The American Vision: A Biblical Worldview Ministry

The Defamation Tactics of the ADL

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Abraham Foxman, the National Director of the Anti-Defamation League (ADL), is again attacking Christian conservatives and their involvement in politics, something the ADL does on a regular basis. Foxman wrote:

“Today we face a better financed, more sophisticated, coordinated, unified, energized and organized coalition of groups in opposition to our policy positions on church-state separation than ever before. Their goal is to implement their Christian worldview. To Christianize America. To save us!”

If Christians had attacked Jewish political lobby groups and black churches because of their nearly blind support for the Democrat party, media vitriol and charges of anti-semitism and racism would be splashed across the front page of every major newspaper in the country. As it is, it is open season on Christian political involvement.

This isn’t the first time Foxman has gone on an anti-Christian tirade. In 1994, the ADL published The Religious Right: The Assault on Tolerance and Pluralism in America. Some of the usual anti-Christian suspects contributed to the 193-page support: Americans United for Separation of Church and State, People for the American Way, and Frederick Clarkson. The content and rhetoric of the report were so egregious that a group of nearly 80 Jewish leaders took ads out in various periodicals disassociating themselves from it. They offered this summary statement: “It ill behooves an organization dedicated to fighting against defamation to engage in defamation of its own.”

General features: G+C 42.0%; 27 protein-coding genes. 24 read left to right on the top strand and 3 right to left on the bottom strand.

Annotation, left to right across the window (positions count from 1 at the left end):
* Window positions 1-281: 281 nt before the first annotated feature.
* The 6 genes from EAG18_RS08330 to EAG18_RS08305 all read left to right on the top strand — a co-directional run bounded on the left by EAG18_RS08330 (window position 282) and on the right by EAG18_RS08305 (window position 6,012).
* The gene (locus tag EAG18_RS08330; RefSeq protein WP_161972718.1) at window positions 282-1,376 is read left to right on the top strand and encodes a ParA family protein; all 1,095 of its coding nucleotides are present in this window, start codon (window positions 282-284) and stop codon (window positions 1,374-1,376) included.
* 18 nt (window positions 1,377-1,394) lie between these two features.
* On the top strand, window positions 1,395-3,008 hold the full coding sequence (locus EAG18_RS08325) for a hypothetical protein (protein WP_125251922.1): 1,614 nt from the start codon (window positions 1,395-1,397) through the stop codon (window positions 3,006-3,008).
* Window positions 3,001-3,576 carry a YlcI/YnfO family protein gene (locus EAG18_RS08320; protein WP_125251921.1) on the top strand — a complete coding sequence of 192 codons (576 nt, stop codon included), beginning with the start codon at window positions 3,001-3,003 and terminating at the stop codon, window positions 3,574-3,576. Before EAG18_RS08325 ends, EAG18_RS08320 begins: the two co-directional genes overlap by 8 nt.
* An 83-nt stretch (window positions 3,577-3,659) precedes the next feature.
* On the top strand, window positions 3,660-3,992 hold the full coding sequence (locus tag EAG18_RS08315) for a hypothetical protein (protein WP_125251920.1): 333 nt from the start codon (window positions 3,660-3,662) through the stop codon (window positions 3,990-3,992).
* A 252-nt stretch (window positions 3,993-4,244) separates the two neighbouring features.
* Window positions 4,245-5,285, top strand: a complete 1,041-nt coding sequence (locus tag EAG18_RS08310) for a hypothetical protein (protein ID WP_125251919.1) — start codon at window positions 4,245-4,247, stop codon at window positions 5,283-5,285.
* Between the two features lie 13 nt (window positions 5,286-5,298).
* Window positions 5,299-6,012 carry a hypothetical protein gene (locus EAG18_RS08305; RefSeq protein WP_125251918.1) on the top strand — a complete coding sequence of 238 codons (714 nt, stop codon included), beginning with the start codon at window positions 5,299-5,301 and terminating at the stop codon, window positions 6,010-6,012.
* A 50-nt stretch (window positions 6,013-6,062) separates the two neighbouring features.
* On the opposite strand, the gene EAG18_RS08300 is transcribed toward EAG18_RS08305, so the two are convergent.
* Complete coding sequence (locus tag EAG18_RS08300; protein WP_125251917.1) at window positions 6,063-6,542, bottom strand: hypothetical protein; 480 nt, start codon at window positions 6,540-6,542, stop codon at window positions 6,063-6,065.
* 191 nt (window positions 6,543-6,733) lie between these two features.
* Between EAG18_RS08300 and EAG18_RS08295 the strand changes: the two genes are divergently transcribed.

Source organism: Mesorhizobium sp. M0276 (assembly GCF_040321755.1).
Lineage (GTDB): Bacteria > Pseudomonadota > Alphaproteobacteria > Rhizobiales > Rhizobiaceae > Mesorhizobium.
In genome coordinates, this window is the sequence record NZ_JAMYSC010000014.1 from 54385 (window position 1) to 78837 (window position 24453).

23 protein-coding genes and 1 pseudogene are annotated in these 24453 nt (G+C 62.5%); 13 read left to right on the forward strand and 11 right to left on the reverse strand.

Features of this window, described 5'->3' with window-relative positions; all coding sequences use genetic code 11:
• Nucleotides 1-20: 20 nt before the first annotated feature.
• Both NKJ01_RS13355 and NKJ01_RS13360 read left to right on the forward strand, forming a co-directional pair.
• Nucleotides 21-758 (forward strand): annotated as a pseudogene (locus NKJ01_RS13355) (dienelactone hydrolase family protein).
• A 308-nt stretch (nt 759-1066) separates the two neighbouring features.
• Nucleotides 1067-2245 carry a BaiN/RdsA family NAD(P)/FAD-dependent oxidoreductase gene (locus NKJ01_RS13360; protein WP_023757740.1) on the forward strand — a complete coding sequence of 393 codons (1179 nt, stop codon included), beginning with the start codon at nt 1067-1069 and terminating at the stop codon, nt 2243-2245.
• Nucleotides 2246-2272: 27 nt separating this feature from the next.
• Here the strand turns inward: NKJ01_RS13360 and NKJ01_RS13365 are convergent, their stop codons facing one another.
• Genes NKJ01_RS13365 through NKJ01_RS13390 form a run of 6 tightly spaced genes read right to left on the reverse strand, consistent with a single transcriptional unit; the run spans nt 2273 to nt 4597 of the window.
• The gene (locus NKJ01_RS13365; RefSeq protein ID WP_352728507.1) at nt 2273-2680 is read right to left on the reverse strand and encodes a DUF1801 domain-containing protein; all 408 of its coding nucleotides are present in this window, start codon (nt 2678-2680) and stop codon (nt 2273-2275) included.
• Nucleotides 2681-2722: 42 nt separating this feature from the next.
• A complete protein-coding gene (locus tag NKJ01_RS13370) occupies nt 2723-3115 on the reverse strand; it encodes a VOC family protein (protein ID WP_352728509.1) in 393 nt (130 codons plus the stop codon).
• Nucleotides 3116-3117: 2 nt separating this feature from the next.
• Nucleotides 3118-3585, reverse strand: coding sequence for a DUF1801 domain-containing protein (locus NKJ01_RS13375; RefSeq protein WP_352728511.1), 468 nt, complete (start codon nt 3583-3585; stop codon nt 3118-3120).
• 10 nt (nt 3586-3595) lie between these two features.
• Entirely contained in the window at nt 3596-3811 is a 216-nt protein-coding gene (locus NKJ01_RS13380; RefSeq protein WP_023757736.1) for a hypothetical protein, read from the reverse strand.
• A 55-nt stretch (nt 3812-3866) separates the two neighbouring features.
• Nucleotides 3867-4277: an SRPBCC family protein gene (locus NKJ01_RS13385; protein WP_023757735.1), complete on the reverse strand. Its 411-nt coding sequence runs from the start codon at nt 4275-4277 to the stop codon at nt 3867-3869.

The Christian Coalition published A Campaign of Falsehoods in response to the poorly research and argued ADL report: “The ADL report is filled with fabrications, half-truths, innuendo and guilt by association that are reminiscent of the political style practiced by Joseph McCarthy in the 1950s.” After a number of factual mistakes had been pointed out to Foxman, Foxman wrote a letter of apology to Pat Robertson. He ended the letter with this paragraph: “Pat, I hope that you are assured of our good faith; I hope as well that you and I can move forward with added empathy for each other’s religious and civic sensibilities.” So much for ADL “empathy” in 2005.

As far as I know, no mainstream Christian group involved in politics has uttered a single anti-Jewish remark since the 1994 ADL report was published. So what’s changed? Iran’s new hardline President, Mahmoud Ahmadinejad, has said the Jewish state “should be wiped from the map,” and Islamic terrorists haven’t met a Jew that they did not want to kill. So who does Foxman go after? Christians!

 

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